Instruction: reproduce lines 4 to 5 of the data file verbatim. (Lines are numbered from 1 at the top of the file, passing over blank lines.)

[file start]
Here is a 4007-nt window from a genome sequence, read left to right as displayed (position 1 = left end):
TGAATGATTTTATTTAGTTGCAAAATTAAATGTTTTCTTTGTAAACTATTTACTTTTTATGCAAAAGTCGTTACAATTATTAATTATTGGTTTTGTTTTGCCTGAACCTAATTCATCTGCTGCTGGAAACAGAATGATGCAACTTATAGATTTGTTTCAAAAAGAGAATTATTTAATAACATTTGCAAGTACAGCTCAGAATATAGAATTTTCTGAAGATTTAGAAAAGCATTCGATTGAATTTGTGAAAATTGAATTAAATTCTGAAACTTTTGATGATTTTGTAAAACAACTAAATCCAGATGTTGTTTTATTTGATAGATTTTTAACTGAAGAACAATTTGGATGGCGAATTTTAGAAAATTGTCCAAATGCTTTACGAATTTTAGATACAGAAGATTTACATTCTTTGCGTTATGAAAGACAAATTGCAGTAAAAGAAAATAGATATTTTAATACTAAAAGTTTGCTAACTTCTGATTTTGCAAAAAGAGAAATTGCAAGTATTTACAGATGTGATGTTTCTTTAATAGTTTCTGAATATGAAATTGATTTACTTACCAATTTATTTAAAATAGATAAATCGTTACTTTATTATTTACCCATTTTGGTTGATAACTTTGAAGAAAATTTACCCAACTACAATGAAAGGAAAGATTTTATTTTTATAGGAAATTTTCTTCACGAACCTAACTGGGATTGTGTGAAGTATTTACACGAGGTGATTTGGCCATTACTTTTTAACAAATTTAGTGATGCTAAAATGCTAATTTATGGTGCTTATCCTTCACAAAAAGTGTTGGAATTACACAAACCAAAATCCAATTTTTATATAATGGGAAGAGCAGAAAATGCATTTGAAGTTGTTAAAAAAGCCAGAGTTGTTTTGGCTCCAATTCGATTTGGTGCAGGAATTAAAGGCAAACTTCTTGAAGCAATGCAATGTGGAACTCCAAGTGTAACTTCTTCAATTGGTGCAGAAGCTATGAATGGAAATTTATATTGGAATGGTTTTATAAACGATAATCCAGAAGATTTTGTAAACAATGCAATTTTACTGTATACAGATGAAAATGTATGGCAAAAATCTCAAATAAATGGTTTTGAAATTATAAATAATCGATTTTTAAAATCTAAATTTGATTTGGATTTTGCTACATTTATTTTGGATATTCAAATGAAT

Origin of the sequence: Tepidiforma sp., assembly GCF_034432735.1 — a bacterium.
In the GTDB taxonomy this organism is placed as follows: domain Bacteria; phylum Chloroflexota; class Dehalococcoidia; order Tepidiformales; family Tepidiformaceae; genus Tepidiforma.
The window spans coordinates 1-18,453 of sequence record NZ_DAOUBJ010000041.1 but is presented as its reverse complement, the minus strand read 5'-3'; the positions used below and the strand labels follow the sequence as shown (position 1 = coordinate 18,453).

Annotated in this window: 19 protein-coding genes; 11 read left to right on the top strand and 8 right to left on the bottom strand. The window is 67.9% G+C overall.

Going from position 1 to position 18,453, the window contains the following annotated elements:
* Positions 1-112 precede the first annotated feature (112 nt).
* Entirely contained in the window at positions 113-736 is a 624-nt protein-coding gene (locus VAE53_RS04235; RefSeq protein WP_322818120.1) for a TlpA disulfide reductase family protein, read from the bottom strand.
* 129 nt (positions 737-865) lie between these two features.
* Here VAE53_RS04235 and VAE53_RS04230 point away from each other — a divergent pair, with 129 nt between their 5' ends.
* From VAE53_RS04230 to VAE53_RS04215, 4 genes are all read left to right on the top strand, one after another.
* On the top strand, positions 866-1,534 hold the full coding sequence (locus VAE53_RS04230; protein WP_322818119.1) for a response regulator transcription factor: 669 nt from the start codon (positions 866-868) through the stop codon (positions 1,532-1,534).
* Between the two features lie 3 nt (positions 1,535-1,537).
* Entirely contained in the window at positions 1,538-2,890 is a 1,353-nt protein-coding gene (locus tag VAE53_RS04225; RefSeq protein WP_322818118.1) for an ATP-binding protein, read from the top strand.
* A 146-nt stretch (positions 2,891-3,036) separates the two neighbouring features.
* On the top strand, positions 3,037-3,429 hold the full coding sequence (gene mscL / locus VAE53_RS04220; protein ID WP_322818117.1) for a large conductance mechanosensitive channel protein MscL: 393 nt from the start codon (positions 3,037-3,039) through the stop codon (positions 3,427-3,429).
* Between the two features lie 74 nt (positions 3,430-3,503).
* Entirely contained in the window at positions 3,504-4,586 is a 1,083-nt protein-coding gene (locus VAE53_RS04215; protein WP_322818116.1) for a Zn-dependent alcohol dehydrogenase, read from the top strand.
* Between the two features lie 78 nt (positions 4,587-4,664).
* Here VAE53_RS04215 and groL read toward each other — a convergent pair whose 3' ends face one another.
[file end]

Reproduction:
In the GTDB taxonomy this organism is placed as follows: domain Bacteria; phylum Chloroflexota; class Dehalococcoidia; order Tepidiformales; family Tepidiformaceae; genus Tepidiforma.
The window spans coordinates 1-18,453 of sequence record NZ_DAOUBJ010000041.1 but is presented as its reverse complement, the minus strand read 5'-3'; the positions used below and the strand labels follow the sequence as shown (position 1 = coordinate 18,453).